Pre-Prosthetic Extractions and Surgery

The preparation of your mouth before the placement of a prosthesis is referred to as pre-prosthetic surgery.

Some patients require minor oral surgical procedures before receiving a partial or complete denture in order to ensure the maximum level of comfort. A denture sits on the bone ridge, so it is very important that the bone is the proper shape and size. If a tooth needs to be extracted, the underlying bone might be sharp and uneven. For the best fit of a denture, the bone might need to be smoothed or reshaped. Occasionally, excess bone may need to be removed prior to denture insertion.

One or more of the following procedures might need to be performed in order to prepare your mouth for a denture:

  • Smoothing and reshaping of bone
  • Removal of excess bone
  • Bony ridge reduction
  • Removal or re-contouring of excess gum tissue
  • Lowering of muscle attachments in order to increase ridge height
  • Bone or soft tissue grafting to optimize ridge shape and/or dimensions

In some cases where your jaw ridges are not suitable for a well fitting and functional denture, implants may represent a treatment option by providing anchorage for removable dentures. For more information see the dental implant section of this website or ask your restoring dentist and/or surgeon.

We will review your particular needs with you during your consultation appointment.

Do You Need Pre-Prosthetic Surgery?

Contact us today to schedule an appointment.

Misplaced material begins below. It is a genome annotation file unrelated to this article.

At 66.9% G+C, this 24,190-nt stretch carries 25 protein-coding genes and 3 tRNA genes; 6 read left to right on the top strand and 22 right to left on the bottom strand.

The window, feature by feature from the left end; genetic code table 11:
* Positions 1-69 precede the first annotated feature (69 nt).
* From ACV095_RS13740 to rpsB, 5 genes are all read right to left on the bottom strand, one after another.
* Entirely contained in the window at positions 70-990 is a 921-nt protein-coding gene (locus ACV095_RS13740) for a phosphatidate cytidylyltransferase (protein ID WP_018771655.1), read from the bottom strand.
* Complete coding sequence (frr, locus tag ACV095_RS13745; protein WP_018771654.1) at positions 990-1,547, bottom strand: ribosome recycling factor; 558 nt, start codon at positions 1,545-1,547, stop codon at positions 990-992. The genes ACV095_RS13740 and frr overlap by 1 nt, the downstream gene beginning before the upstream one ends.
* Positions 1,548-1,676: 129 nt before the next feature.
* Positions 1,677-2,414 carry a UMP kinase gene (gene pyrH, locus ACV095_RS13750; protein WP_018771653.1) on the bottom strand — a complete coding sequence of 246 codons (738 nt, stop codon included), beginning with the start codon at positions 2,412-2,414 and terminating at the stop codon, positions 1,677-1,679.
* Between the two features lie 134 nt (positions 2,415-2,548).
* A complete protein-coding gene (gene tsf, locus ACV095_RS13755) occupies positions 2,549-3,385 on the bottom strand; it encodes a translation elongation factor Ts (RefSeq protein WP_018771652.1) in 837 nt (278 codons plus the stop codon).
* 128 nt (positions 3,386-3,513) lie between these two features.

Call Us Today!

Pre-Prosthetic Extractions

A tooth may be extracted for many reasons. Some teeth are extracted because they are severely decayed, others may have advanced periodontal disease, or may have been broken in a manner in which they cannot be repaired. Other teeth may need removal because they are poorly positioned in the mouth such as wisdom teeth or in preparation for orthodontic treatment.

If the tooth is not fully erupted (impacted), it may be necessary to first remove some of the overlying gum and bone tissue in order to access the tooth. Some teeth must be cut and removed in sections. The extraction site may or may not require one or more stitches to close the incision.

When multiple teeth require extraction, the remaining bone or soft tissue often needs to be shaped to allow for a comfortable fitting prosthesis and to prevent sharp bony ledges from developing, this procedure is called an alveoloplasty.

Tooth extraction can be performed with local anesthesia, nitrous oxide (laughing gas) or I.V. sedation.